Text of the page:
So if you are moved by the selfish consideration of fear to abandon the Gospel in order to save your lives, then, to be consistent, you ought to fear the power which can do you most injury. And this surely is God, who can bring destruction and death, not only on the body, but on the soul also, and that amid the most terrible of judgments. To picture the dreadfulness of this destruction more vividly to their minds, He uses the well-known symbol of Gehenna, or the valley of Hinnom, the synonym of all that was horrible in the mind of a Jew. Then, in the next words, He proceeds to tell them that really they had no cause to fear either God or men. So long as they did their duty, God, who provided for the sparrow (29), and numbered the hairs of their heads, in the watchfulness of His love (30), would surely protect them. And, then, as if to convince them that what He had said was only a supposition, and not a fact, He says: "fear ye not therefore, ye are of more value than many sparrows." (31)[17].

Gehenna seems to also be employed as a figure or symbol of moral corruption. James says of the tongue, "It defileth the whole body, and setteth on fire the course of nature; and it is set on fire of Gehenna". (James 3:6). Here Gehenna, that place of filth and corruption and perpetual fires, is made a fitting emblem of the foul passions and corrupt appetites, set on fire by a foul and seductive tongue, which inflames in turn, to the defilement of the whole body. So, in Matthew 23:15, 27, Gehenna, "full of dead men's bones, and all uncleanness, “is a fearful symbol of the moral foulness of the "Scribes, Pharisees, and hypocrites," whom the Savior was addressing. "Two-fold more the child of hell," signifying that they made their converts two-fold more corrupt than themselves.[18] The word Gehenna, or hell, then, in the New Testament is used as a symbol of anything that was foul and repulsive; but especially as a figure of dreadful and destructive judgments. They are the more important because this word is specially relied upon as teaching the doctrine of endless torments, the doctrine of hell, as popularly believed. Whatever other forms of speech may be employed to express the thought; this is surely one of the terms clearly declarative of future endless punishment.[19]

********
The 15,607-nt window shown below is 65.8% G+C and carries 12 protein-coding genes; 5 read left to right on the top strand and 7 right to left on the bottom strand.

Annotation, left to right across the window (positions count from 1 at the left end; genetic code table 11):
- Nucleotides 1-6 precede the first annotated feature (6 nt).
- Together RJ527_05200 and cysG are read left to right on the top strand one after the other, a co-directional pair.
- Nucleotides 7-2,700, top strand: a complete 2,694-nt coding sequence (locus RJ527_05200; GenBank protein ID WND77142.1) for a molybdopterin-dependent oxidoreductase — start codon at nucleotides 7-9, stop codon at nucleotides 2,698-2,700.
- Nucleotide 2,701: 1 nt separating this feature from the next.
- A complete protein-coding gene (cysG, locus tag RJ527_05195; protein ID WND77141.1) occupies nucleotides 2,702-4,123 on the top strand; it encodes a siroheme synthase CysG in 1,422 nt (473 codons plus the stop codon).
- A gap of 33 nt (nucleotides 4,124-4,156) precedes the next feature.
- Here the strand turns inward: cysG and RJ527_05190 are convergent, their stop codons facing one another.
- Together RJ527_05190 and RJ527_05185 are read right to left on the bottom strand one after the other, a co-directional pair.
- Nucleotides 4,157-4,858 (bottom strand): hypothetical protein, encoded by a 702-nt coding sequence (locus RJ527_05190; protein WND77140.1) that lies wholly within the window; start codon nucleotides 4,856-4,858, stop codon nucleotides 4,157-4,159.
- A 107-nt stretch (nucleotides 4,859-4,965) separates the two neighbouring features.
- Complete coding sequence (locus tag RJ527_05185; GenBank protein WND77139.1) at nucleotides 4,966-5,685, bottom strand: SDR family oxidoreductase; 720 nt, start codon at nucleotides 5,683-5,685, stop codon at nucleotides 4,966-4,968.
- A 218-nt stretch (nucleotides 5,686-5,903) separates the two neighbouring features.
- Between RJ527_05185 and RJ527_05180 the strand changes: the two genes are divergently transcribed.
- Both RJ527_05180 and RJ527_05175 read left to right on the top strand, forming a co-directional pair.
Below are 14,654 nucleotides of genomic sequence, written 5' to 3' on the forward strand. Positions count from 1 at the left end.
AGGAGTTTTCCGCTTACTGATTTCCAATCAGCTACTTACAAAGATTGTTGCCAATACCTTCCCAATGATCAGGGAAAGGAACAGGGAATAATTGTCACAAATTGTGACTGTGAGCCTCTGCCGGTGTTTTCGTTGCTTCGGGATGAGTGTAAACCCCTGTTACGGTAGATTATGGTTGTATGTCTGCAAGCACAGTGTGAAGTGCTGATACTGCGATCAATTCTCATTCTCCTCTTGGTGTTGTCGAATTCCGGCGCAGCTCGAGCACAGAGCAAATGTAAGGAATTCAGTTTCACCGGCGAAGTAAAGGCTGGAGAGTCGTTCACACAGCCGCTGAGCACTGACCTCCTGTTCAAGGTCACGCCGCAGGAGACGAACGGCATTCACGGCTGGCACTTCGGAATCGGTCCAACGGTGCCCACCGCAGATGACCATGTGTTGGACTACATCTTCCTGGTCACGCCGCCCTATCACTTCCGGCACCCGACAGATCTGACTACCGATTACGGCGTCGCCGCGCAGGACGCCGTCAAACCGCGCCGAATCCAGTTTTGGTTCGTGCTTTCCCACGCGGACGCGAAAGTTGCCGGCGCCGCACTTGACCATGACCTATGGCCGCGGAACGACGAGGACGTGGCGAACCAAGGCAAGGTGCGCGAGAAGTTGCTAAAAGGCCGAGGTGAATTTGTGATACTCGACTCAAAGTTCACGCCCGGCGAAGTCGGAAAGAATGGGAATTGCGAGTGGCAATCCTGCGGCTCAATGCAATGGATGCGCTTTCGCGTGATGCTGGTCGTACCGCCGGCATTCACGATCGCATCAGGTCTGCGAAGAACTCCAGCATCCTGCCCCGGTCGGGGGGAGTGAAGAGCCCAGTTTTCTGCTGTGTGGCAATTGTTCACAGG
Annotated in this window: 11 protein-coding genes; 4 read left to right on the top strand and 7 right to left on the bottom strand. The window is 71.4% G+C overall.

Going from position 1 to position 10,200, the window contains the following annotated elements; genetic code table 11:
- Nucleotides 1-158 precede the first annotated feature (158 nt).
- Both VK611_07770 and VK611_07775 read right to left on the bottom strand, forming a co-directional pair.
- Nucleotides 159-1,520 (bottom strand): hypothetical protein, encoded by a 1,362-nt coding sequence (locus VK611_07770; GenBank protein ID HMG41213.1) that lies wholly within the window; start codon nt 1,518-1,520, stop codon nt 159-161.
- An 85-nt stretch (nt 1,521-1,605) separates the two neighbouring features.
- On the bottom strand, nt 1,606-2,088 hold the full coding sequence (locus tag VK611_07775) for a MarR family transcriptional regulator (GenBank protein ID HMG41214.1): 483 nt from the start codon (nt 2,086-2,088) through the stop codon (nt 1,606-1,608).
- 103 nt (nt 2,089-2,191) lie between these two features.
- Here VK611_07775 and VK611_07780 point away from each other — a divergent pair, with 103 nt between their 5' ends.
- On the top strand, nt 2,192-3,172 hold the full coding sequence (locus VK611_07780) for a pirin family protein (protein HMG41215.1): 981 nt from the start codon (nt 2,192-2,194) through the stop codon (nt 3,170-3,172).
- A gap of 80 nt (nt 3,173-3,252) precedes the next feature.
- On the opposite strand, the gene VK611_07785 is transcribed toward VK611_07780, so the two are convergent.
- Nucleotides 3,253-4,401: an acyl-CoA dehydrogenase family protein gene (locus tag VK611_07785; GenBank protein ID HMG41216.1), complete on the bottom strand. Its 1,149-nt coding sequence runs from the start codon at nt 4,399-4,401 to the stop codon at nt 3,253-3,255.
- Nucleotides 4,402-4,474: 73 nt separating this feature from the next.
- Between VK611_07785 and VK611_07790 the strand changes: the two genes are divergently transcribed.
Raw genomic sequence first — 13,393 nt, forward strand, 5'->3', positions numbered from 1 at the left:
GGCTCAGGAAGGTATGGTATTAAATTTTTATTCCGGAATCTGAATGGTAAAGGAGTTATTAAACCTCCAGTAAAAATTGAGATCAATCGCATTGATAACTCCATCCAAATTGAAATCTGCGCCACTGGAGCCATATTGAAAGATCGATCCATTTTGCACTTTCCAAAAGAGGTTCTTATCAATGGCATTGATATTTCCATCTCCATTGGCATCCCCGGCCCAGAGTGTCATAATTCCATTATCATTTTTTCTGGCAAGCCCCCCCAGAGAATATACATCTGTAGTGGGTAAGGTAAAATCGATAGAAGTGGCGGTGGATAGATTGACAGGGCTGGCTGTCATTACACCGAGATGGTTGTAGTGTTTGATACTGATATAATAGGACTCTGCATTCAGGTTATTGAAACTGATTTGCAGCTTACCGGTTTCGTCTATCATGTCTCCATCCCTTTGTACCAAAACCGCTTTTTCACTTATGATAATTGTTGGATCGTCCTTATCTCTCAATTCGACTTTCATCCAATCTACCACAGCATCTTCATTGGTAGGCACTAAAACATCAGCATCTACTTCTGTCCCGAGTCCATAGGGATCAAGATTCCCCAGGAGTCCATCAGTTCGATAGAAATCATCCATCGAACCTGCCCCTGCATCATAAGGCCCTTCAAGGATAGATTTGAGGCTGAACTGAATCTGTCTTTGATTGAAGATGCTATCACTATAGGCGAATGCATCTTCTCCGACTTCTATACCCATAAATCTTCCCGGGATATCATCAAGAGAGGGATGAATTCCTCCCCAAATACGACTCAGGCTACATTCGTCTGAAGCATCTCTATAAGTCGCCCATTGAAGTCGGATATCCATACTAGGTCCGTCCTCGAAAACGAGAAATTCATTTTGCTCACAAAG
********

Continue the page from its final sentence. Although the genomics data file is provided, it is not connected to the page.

Works Cited


Greene, Oliver B. Hell. Greenville: Gospel Hour, 1969. Print.

Packer, J. I., Merrill C. Tenney, and William White. Nelson's Illustrated Encyclopedia of Bible Facts. Nashville: T. Nelson, 1995. Print.

Peterson, Robert A. Hell on Trial: The Case for Eternal Punishment. Phillipsburg, NJ: P & R Pub., 1995. Print.

Shedd, William G. T. The Doctrine of Endless Punishment. Minneapolis: Klock & Klock Christian, 1980. Print.

Van, Scott Miriam. Encyclopedia of Hell. New York: St. Martin's, 1998. Print.

[1] Hell pg. 20-21

[2] Nelson’s illustrated Encyclopedia of Bible Facts pg. 717 “Hell”

[3] Hell on Trial pg.21-23

[4] Hell pg. 21-26

[5] The Doctrine of Endless Punishment pg. 20-39

[6] Nelson’s illustrated Encyclopedia of Bible Facts pg. 717 “Hell”

[7] Hell on Trial pg.39-56

[8] Nelson’s illustrated Encyclopedia of Bible Facts pg. 717 “Hell”

[9] Encyclopedia of Hell pg. 272-273 “Tatrarus”

[10] The Doctrine of Endless Punishment pg. 42-43

[11] Nelson’s illustrated Encyclopedia of Bible Facts pg. 717 “Hell”

[12] Encyclopedia of Hell pg. 132-133 “Gehenna”

[13] Encyclopedia of Hell pg. 132-133 “Gehenna”

[14] The Doctrine of Endless Punishment pg. 42-47

[15] Hell pg. 25-29

[16] Hell pg. 50-59

[17] Hell on Trial pg. 42-56

[18] Hell pg. 50-52

[19] Encyclopedia of Hell pg. 132-133 “Gehenna”


© Copyright 2020 Allan Reinhard. All rights reserved.